A blog series on Sunsetting a Foundation

“Far and away the best prize that life has to offer is the chance to work hard at the work worth doing.”

Theodore Roosevelt

There is growing discourse that charitable foundations should not be held in perpetuity; the needs of today’s society outweigh the benefits of holding onto charitable assets for generations. Sunsetting, or spending down a foundation, requires more than just legal considerations. Like any company, sunsetting a foundation has both an emotional as well as an economic toll. To help you think this through, there are six questions to consider before shutting down your charitable giving vehicle. These six questions can be applied to a private foundation or a donor advised fund (DAF).

Questions to Ask when Sunsetting a Foundation or DAF

  1. Would you have more impact by spending down your foundation or by maintaining it for generations to come?
  2. What role do you see the next generation playing in a sunsetting scenario and in a legacy scenario?
  3. What financial plans do you have? Financial plans from both your own wealth planning (taxes) perspective and those of the Grantees that you support. This is particularly important for those you provide with multi-year or “Big Bet” grants.
  4. How does society benefit from holding on to these assets past your lifetime?
  5. What are the costs (familial and operating) associated with maintaining a foundation in perpetuity?
  6. How narrow is too narrow and how broad is too broad when you decide to spend down?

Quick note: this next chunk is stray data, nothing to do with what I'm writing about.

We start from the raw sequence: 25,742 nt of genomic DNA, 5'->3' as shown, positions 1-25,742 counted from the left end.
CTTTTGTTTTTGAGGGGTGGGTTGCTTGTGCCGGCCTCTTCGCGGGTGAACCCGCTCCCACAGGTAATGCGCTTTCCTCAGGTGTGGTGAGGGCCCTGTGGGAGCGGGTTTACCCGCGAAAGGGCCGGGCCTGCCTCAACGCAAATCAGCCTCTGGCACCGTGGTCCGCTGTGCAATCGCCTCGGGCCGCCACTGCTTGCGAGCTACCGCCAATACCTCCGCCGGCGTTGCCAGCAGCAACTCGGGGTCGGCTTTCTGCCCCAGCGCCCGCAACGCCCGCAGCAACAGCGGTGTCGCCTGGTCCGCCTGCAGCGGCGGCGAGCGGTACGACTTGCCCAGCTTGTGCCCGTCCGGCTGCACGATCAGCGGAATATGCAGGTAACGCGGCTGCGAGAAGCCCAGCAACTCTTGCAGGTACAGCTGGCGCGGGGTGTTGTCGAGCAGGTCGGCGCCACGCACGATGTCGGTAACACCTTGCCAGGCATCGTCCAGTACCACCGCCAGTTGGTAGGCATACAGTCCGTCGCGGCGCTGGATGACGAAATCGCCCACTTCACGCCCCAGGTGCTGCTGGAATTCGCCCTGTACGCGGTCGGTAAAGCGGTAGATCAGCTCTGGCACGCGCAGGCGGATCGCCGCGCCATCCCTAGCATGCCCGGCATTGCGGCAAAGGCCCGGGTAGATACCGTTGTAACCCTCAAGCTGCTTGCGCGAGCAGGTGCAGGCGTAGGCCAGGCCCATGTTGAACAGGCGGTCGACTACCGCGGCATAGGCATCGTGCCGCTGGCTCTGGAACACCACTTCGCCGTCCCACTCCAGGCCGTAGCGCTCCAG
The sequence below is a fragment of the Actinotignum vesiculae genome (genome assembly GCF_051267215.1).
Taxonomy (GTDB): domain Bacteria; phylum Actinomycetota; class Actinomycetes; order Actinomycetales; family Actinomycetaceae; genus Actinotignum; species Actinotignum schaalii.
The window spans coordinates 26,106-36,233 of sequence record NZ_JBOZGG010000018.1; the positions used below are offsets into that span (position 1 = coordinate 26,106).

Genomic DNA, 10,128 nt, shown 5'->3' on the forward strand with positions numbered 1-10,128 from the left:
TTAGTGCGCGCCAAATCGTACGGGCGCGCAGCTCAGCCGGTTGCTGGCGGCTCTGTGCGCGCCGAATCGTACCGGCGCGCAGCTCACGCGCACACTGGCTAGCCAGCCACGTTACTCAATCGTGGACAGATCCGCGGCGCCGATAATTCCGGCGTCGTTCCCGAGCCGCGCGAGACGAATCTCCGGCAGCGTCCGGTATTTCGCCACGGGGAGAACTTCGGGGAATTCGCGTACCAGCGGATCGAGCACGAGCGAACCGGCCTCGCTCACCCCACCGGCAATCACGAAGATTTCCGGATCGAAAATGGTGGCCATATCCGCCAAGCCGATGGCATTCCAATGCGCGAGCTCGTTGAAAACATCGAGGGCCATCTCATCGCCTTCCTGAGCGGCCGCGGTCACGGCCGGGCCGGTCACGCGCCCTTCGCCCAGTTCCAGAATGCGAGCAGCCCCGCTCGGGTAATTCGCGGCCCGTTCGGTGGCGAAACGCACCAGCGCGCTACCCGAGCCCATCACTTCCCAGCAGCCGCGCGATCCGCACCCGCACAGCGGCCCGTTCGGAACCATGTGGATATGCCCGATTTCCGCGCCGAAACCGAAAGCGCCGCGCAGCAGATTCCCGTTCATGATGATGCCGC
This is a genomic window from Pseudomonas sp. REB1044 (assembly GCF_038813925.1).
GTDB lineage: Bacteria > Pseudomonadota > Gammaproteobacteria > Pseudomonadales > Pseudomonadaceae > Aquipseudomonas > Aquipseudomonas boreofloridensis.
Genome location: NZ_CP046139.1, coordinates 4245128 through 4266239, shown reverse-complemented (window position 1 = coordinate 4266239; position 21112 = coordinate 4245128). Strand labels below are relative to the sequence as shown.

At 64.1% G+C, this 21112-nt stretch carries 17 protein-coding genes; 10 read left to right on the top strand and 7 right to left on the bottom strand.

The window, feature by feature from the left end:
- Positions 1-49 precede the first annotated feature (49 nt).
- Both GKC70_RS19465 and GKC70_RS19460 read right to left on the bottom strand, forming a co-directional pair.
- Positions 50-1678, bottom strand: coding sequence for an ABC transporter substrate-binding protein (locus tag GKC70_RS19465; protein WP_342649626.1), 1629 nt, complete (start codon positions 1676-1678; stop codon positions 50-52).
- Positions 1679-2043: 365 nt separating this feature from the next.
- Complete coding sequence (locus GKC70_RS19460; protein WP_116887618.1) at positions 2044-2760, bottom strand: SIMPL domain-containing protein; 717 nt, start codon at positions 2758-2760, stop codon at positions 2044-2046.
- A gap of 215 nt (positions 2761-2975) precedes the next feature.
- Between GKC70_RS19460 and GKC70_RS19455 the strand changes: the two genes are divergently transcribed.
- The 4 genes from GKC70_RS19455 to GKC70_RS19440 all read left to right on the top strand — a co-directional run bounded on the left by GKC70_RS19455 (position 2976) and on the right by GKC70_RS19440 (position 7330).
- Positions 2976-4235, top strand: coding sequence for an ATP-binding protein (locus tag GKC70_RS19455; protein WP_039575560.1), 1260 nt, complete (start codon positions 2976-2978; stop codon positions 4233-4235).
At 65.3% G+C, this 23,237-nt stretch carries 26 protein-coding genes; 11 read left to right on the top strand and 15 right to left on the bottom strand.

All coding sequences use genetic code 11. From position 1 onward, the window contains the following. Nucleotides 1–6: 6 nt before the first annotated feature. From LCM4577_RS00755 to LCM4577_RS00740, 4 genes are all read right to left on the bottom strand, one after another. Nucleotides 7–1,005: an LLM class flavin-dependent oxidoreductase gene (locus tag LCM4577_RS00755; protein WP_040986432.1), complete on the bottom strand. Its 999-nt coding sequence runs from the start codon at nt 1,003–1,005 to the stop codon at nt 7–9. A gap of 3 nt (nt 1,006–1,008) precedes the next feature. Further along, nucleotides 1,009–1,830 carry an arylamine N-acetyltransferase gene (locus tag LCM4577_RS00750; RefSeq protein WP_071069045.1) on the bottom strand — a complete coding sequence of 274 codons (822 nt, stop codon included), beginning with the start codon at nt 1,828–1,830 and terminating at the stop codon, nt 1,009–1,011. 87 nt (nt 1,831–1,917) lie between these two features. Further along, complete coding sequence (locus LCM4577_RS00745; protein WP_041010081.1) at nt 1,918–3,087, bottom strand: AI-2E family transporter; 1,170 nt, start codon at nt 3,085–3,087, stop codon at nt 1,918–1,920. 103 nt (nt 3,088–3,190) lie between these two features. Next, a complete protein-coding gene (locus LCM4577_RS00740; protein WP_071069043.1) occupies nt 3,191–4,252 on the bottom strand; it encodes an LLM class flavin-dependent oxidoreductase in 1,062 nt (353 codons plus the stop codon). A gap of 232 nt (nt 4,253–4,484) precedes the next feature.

Pro’s and Con’s of Sunsetting

Pro’s for SunsettingCon’s for Sunsetting
Reduces the need for multi-generational foundation asset managementMulti-generational wealth planning may mean a loss of the financial decision-making meetings that bring family together
Founder retains control of decision making until the endTransmission of family values may be obscured over time as the foundation no longer reinforces those values
Provides opportunities for greater immediate impact within the charitable sectorReduces the pool of capital for organizations who may depend on long-term secure access to funding
Unburdens the Next Generation of decision-makingDisconnects the Next Generation from the relationships that the Founders had with the Grantees
Allows for funding pivots based on societal needs and quick response decision-makingReduces the working capital that long-term/ relationship-based Grantees have access to
Provides organizations with a clear timeline of financial dependency and opens the door for conversations on Big Bet PhilanthropyFunder will lose the ability to leverage networks for additional support to organizations that have been de-funded
Allows for Moonshots or Big Bet riskFounder may not see the results of the impact of a Big Bet and the inheriting generation may not have working capital set aside to continue supporting the growth of the Moonshot
Allows the Funder to celebrate the fruits of their labour while still alive!

Whether to sunset a foundation or not is a multi-factor question that goes beyond financial commitments. A successful wind-down conversation should have all the players at the table, this includes both family and advisors. Others you may want to include in the discussion are your Grantees and issue-area experts.

With everyone at the table, spend time assessing the ripple effect of the closure. As part of this planning time, include ways to celebrate the impact of the Foundation and to celebrate its legacy.

Over the course of the next few weeks we will post a series of articles answering the Sunsetting a Foundation questions.